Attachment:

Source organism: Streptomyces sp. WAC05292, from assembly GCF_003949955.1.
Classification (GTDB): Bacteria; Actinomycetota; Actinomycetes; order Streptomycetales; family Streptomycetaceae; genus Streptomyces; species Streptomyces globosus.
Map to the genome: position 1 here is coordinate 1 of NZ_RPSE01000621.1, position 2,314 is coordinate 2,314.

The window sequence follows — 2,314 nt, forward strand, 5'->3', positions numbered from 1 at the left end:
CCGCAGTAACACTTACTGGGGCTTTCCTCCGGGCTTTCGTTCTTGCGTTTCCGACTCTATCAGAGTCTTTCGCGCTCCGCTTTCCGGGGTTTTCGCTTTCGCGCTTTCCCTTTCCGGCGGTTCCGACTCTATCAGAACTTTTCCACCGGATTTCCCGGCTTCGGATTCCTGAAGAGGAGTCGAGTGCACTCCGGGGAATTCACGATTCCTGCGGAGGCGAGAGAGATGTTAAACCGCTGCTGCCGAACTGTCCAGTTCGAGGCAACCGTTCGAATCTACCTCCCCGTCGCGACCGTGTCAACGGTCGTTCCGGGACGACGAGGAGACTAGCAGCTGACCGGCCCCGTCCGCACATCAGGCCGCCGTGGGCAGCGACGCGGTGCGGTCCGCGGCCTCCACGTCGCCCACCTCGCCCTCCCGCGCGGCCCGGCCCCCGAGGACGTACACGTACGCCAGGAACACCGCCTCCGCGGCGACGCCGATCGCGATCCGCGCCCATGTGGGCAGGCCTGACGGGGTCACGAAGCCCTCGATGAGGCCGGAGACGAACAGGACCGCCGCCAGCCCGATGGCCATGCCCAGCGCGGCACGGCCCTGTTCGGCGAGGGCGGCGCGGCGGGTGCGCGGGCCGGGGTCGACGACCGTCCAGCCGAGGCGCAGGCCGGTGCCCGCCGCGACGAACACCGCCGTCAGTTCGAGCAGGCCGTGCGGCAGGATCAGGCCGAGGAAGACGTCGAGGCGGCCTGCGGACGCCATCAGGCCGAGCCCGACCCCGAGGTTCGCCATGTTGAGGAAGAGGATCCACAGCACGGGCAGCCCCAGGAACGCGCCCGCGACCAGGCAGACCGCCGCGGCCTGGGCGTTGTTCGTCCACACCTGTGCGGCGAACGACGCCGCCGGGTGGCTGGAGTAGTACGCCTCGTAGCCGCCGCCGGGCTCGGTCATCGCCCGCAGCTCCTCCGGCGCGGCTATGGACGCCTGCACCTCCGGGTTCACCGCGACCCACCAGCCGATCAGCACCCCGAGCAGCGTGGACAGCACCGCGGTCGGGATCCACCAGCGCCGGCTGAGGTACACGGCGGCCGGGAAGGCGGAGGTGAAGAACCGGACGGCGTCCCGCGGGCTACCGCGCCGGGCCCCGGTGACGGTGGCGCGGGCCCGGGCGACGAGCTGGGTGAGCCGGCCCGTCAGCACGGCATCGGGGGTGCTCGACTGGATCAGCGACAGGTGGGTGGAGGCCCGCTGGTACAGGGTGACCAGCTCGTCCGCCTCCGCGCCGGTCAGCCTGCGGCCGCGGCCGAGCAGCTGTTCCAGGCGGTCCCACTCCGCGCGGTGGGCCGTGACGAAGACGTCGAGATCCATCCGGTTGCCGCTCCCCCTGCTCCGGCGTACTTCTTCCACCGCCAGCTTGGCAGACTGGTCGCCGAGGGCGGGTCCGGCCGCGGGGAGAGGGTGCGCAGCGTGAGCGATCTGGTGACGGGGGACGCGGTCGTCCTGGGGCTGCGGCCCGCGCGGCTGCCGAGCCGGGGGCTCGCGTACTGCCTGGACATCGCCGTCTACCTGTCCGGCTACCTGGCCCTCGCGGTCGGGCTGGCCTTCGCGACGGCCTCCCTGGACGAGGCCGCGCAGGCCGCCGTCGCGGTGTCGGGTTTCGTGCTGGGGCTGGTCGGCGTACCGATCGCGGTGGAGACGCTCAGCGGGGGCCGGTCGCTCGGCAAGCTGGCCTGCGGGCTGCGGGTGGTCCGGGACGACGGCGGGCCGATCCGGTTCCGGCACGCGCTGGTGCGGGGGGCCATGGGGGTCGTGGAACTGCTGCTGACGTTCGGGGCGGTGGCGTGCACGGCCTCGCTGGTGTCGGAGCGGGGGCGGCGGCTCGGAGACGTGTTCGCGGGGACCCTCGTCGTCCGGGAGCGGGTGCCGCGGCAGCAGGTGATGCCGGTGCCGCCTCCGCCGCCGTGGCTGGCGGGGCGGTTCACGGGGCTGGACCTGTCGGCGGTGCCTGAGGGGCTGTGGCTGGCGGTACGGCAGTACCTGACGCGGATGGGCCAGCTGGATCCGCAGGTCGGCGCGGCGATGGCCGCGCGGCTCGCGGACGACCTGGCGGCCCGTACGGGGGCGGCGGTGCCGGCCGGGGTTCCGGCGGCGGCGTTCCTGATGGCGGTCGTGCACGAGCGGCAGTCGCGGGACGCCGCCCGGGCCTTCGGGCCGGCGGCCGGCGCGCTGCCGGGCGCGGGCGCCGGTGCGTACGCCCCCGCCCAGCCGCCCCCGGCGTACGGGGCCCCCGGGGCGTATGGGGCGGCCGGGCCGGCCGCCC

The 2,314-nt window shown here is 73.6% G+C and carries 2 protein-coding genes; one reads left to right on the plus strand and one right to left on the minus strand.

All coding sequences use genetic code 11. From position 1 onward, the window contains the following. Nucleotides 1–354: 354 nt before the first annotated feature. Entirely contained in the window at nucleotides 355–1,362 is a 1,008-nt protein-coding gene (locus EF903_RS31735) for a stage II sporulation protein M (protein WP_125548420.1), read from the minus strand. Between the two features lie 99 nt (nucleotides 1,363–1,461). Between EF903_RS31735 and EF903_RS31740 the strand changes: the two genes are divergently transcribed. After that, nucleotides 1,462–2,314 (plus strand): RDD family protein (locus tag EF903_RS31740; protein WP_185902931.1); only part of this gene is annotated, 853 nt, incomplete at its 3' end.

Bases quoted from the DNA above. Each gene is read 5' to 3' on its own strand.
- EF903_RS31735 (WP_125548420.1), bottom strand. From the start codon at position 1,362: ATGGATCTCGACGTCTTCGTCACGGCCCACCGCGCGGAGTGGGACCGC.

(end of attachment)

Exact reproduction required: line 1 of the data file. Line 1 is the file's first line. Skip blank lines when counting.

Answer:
Source organism: Streptomyces sp. WAC05292, from assembly GCF_003949955.1.